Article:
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Federal Rules in Flux for Native-owned Businesses

Oct. 25–FAIRBANKS — The rules may be changing for Alaska Native firms that have reaped billions in revenue from government contracting.

The U.S. Small Business Administration is preparing to revise its program for steering government work to small, minority-owned firms. This program has allowed some once-struggling Native corporations to blossom into some of Alaska’s largest businesses.

On Wednesday, a parade of Native leaders said the program is going well and accomplishing just what Congress intended, and they urged the agency not to substantively change it.

SBA officials responded at a daylong hearing that they must change the rules to improve oversight and make sure that U.S. taxpayers are getting the best value for their money.

Due to the special perks they get from the program, Alaska Native corporations have won work across the globe, from training security guards in Iraq, maintaining scanning machines at ports and borders, and operating search-and-rescue boats in the South Pacific.

The Native companies are the envy of other U.S. minority groups spanning the country. One of the more criticized of these perks — steered into federal law by Sen. Ted Stevens, R-Alaska — lets Alaska Native firms get contracts of any size from federal agencies without having to bid against competing companies.

Other minorities, such as Hispanics, blacks and women business owners, lack those perks.

But the criticism from Outside is snowballing beyond sole-source contracting or the Native companies’ sudden wealth. Some in Congress have accused Alaska Native corporations of abusing their contracting privileges. The Government Accountability Office, the investigative arm of Congress, issued a report last year saying the SBA is not properly monitoring the contracts it has steered to the Native firms.

From 2000 to 2004, the government awarded work totalling $4.6 billion to Alaska’s Native corporations. Of that, $2.9 billion was through the minority program, and 77 percent of it was without competitive bidding, the GAO found.

While the GAO report fell short of accusing anyone of breaking the law, and did not analyze federal contracting by tribally-owned firms, it did say the SBA program is fraught with potential for abuse.

The GAO recently began a second investigation of the contracting program, requested by Rep. Edolphus Towns, D-New York, and pressure is high in Congress to tighten SBA oversight, SBA officials said Wednesday.


At the Fairbanks hearing, SBA officials urged Native leaders to recommend ways to improve the rules for government contracting.

“For lack of a better word, we’re looking for help,” said Calvin Jenkins, the SBA deputy administrator for government contracting and business development.

But Sarah Lukin of Afognak Native Corp. said Alaska Natives need SBA to go to bat for them.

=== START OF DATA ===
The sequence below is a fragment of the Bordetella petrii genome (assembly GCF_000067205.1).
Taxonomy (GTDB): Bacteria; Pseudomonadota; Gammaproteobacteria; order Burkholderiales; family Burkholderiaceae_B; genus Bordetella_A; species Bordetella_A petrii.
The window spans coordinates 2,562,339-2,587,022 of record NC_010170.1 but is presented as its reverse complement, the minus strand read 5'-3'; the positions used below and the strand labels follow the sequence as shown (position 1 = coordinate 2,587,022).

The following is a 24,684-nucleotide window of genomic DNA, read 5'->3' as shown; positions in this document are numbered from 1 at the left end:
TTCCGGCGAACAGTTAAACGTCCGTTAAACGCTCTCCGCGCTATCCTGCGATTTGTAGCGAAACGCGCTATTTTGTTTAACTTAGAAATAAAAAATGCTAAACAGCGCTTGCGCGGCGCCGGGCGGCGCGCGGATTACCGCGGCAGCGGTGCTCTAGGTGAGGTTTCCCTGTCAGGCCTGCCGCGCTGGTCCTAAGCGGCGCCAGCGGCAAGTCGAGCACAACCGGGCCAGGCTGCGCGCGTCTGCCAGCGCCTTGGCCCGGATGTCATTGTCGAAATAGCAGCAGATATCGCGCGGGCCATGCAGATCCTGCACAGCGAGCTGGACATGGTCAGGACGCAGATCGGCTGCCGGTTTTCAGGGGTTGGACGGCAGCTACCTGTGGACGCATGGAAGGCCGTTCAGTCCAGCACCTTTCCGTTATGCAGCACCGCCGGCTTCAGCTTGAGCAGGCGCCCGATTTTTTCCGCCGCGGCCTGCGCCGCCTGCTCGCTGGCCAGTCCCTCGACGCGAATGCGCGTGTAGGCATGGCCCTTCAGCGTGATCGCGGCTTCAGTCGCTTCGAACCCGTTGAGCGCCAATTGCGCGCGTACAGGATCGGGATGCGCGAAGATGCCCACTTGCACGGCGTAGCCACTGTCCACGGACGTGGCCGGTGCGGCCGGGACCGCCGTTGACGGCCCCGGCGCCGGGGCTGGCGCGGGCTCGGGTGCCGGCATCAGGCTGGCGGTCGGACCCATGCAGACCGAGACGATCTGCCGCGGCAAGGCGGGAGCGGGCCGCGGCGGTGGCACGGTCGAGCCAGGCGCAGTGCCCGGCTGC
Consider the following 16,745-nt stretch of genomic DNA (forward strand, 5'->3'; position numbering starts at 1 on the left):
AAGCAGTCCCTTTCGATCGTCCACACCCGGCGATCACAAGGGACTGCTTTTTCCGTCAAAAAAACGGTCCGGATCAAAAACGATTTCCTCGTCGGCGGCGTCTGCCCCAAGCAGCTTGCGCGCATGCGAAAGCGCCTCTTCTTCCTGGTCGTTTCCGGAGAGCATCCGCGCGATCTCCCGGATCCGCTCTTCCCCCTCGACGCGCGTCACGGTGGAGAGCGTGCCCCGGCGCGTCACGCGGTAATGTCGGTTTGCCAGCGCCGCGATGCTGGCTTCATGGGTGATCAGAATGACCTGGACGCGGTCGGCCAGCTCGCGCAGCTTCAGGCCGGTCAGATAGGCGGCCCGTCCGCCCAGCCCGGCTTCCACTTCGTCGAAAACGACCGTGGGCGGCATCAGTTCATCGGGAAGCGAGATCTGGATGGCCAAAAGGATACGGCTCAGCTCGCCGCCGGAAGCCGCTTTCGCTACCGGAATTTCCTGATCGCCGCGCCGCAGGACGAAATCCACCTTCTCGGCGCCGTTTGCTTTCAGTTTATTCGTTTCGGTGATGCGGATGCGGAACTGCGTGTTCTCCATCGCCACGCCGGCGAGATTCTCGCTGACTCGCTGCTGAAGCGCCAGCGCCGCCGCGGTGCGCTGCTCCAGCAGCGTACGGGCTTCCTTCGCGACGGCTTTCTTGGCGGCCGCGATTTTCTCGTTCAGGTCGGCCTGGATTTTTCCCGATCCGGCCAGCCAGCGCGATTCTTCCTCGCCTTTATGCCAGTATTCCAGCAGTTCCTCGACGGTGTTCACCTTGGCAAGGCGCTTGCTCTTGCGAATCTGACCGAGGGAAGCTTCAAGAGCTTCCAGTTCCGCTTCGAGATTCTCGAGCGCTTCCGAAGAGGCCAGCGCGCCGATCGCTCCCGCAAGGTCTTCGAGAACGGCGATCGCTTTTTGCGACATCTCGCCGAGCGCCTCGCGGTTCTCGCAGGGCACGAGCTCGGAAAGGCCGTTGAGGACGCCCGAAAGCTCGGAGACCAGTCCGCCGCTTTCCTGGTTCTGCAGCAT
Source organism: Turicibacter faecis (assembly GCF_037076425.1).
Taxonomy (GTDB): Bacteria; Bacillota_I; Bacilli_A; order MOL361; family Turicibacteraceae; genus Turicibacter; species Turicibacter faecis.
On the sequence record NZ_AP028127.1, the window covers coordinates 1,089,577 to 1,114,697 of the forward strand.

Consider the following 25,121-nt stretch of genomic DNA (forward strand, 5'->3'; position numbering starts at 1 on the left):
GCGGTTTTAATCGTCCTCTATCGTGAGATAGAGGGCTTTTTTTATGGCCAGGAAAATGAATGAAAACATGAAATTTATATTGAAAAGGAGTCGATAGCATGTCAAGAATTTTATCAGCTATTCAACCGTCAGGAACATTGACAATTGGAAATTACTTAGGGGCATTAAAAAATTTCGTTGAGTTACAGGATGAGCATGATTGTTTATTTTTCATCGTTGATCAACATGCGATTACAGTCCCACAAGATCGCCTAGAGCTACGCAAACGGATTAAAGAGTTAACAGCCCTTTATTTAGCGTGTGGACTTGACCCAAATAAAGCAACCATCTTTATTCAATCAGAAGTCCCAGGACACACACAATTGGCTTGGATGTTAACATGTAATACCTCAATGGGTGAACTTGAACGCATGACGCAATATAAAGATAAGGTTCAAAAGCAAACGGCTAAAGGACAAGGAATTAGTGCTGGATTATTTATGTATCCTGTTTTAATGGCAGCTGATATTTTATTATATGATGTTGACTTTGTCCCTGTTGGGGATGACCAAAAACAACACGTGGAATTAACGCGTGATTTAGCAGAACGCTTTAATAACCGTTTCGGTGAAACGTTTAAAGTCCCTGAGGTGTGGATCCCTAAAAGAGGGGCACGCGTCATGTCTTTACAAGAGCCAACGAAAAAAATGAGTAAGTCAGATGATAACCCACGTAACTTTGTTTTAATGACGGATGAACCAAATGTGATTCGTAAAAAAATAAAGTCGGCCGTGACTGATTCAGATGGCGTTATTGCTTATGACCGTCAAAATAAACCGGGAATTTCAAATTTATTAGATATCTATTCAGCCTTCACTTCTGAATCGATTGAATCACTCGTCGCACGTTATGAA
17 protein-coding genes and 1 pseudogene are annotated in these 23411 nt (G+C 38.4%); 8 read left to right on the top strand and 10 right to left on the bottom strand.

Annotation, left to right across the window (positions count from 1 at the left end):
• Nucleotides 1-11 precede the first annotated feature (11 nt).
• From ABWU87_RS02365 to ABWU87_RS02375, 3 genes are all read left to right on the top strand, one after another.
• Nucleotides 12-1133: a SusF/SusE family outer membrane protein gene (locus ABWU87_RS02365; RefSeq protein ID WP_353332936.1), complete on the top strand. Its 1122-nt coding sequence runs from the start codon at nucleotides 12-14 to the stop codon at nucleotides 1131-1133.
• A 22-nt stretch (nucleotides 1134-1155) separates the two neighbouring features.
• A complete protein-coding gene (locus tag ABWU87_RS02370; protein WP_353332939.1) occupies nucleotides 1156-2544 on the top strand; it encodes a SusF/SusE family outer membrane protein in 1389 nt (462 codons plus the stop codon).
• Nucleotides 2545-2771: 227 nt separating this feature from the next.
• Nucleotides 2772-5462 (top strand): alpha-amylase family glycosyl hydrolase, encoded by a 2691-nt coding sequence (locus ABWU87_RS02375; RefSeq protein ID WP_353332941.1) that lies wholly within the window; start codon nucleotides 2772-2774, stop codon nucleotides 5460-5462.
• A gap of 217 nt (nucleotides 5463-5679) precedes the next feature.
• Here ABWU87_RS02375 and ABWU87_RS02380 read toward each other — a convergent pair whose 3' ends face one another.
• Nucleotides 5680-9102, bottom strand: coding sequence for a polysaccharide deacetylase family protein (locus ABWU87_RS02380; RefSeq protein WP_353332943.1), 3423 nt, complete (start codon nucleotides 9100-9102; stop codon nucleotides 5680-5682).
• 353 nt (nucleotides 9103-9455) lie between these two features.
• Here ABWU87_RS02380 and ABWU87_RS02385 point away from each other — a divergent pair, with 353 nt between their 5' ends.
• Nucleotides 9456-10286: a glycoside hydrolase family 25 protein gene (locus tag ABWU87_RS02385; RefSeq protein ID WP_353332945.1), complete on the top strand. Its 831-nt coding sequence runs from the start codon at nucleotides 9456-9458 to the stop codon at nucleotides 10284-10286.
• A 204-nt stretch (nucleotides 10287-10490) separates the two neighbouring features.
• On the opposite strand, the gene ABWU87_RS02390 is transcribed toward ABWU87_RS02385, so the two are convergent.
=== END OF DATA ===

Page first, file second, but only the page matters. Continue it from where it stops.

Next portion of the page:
Native contracting privileges grew out of dire poverty and the need for economic growth, she said. So far, the contracting has been a tremendous benefit to the quality of life of Afognak shareholders, and it’s one of the only federal initiatives that has ever done that, she said.

However, Afognak would support changes to the program as long as they don’t impede continued growth of Native corporations, she said, and if SBA does change the rules, it should change them for all minority-owned firms.

Some people at the hearing said they were frustrated because the SBA has not yet revealed what changes it is considering. Agency officials said they are still in the drafting stage.

Some Native leaders said they feel like victims of a successful program.

The SBA program so far has outperformed other federal programs created to address poverty among Natives, said Millie Stevens, who runs the Prince of Wales Tribal Enterprise Consortium, a tribally-owned firm.

She said her consortium expects to generate $11 million in revenue from federal contracts obtained through the SBA program, and the influx of money is paying for scholarships, a technology center at a tribal hall in Craig, a town on Southeast Alaska’s Prince of Wales Island, and other economic improvements.


SBA officials said they will not publish any rule changes for up to year. They plan to take public comments on the possible rule changes — even though they haven’t announced any details on the proposed changes — until Nov. 30.

A second hearing with Native leaders is planned next month in Denver.

Before the SBA publishes its proposed rewrite of the contracting rules, the National Congress of American Indians plans to recommend its own set of revisions to the minority contracting program, the NCAI’s executive director Jackie Johnson said after the hearing.

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